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QUESTION 2 (20 marks)

1. The balance sheet was as follows for Hartman Ceramics on February 1, 2000:

HARTMAN CERAMICSBalance Sheet

February 1, 2000

Assets Liabilities & Stockholder’s EquityCash $7,000 Liabilities:Accounts receivable 5,200 Notes payable $40,000Land 80,000 Accounts payable 6,000 Building 50,000 Total liabilities $46,000Equipment 30,000 Stockholder’s equity:

Capital stock $100,000Retained earnings $26,200 $126,200

Total assets $172,200Total liabilities and Stockholder’s equity $172,200

During the first week of February, the following transactions occurred:

- The business collected $4,000 of its accounts receivable.- Additional capital stock was issued to Dee Hartman for $15,000 cash.- Equipment was purchased on credit for $1,800.- The business paid off $5,000 of its accounts payable. (No payment was made on

the notes payable.)

Complete the balance sheet for Hartman Ceramics at February 8.

HARTMAN CERAMICSBalance Sheet

February 8, 2000

Assets Liabilities & Stockholder’s EquityCash $21,000 Liabilities:Accounts receivable 1,200 Notes payable $40,000Land 80,000 Accounts payable ____2,800Building 50,000 Total liabilities $42,800Equipment 31,800 Stockholder’s equity:

Capital stock $115,000Retained earnings __26,200 __141,200

Total assets $184,000Total liabilities and Stockholder’s equity $184,000

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2. Several years ago, Ecology Systems issued $100 million of 30-year, 7% bonds payable at a small premium. Since the bonds were issued, Ecology’s financial strength and credit rating have actually improved, but today the bonds are trading among investors at a price of 98% of the face value.

a. Explain the most probable reason why the market price of these bonds has declined, even though Ecology’s credit rating has improved.

The market interest rates must have increased since the issuance of the books.

b. How will the drop in the market value of these bonds be reported (if at all) in Ecology’s income statements and balance sheets? Explain.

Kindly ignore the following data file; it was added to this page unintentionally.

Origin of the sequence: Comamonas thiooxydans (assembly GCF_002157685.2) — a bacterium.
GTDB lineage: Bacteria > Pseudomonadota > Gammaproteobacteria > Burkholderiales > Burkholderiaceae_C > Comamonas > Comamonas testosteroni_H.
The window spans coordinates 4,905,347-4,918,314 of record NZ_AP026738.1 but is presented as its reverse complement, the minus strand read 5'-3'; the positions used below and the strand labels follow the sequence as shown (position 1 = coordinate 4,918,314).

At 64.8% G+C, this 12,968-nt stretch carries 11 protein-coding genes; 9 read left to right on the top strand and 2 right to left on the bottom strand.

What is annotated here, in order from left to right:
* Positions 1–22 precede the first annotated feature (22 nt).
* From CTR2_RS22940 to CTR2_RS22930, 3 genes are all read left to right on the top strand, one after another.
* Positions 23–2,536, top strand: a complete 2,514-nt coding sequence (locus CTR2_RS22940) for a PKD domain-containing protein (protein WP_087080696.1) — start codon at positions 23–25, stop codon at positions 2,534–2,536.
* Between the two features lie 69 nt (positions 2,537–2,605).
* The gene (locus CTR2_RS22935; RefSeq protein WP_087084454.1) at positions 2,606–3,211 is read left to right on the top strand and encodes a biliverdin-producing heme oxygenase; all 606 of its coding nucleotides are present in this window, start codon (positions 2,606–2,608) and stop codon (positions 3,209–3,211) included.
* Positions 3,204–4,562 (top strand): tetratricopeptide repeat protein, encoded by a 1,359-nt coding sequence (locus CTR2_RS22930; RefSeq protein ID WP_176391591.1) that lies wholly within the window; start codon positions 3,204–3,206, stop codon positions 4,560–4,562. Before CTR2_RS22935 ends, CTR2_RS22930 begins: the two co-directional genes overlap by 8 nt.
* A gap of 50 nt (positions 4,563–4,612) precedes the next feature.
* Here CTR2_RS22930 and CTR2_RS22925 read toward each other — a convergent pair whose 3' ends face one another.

The drop in market value affects investors directly. There is no direct impact on the company’s financial statements.

3. Shown below is information relating to the stockholders’ equity of Business Products, Inc.:

6% cumulative preferred stock, $100 par, callable at $105 $1,800,000Common stock, $5 par, 500,000 shares authorized 2,000,000Additional paid-in capital: common stock 6,800,000Retained earnings 850,000Dividends in arrears on preferred stock, 1 full year ?

From the above information, compute the following:

A Number of shares of preferred stock issued and outstanding:1,800,000/100 = 18,000

B Average issue price per share of common stock:(2,000,000+6,800,000)/400,000 = 22

C Total paid-in capital: 10,600,000

D Total stockholders’ equity: 11,450,000

e Book value per share of common stock:(11,450,000 – 6% x 1,800,000 – 105 x 18,000) / 400,000 = 23.63

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QUESTION 3 (20 marks)

Shown below is information relating to operations of Talbot Industries for 2001:

Continuing operations: Net sales $7,000,000 Costs and expenses (including income taxes) 6,100,000Other data: Current-year loss from the segment discontinued at the end 2001 (net of income tax benefit) 100,000Gain on disposal of discontinued segment (net of income taxes) 200,000Prior-period adjustment (decrease in prior years’ income net of tax benefit) 500,000Cumulative effect of change in accounting principle (decrease in net income, net of related income tax benefit) 250,000Extraordinary loss (net of income tax benefit) 350,000Cash dividends declared 600,000

1. Complete the income statement including earnings per share figures. Talbot has 100,000 shares of $1 par value common stock and 20,000 shares of 10%, $100 par value preferred stock outstanding throughout the year.

TALBOT INDUSTRIESCondensed Income Statement

For the Year Ended December 31, 2001

Net salesCosts and expensesIncome from continuing operationsDiscontinued operations

Operating loss (net of tax)Gain from disposal (net of tax)

Income before extraordinary itemsExtraordinary loss (net of tax)Accounting changes (net of tax)Net income

(100,000) 200,000

(350,000)(250,000)

$ 7,000,000 (6,100,000)

900,000

100,0001,000,000

(600,000) 400,000

Earnings per share:Earnings form continuing operations

(900,000 – 200,000) / 100,000Gain from discontinued operations (100,000/100,000)Earnings before extraordinary itemsExtraordinary loss (350,000/100,000)Accounting charge (250,000/100,000)Net income

$ 7.00 1.00 8.00

(3.50) (2.50)

2.00

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2. Briefly explain why non-recurring items are presented net of income tax.

The income tax expense on the income statement is based on income from continuing operations, but the income tax is assessed based on net income.

3. Compute dividends per share of common stock.

(600,000 – 200,000) / 100,000 = $4

4. What would Talbot’s net earnings per share have been for 2001 if it had not sold the segment at year-end?

$2 - $2 = 0

5. Assume that for 2002 you expect a 5% increase in Talbot’s profitability. Given all the other information in the original question, what would you forecast as the company’s estimated net earnings per share for 2002?

(900,000 x 1.05 – 200,000) / 100,000 = $7.45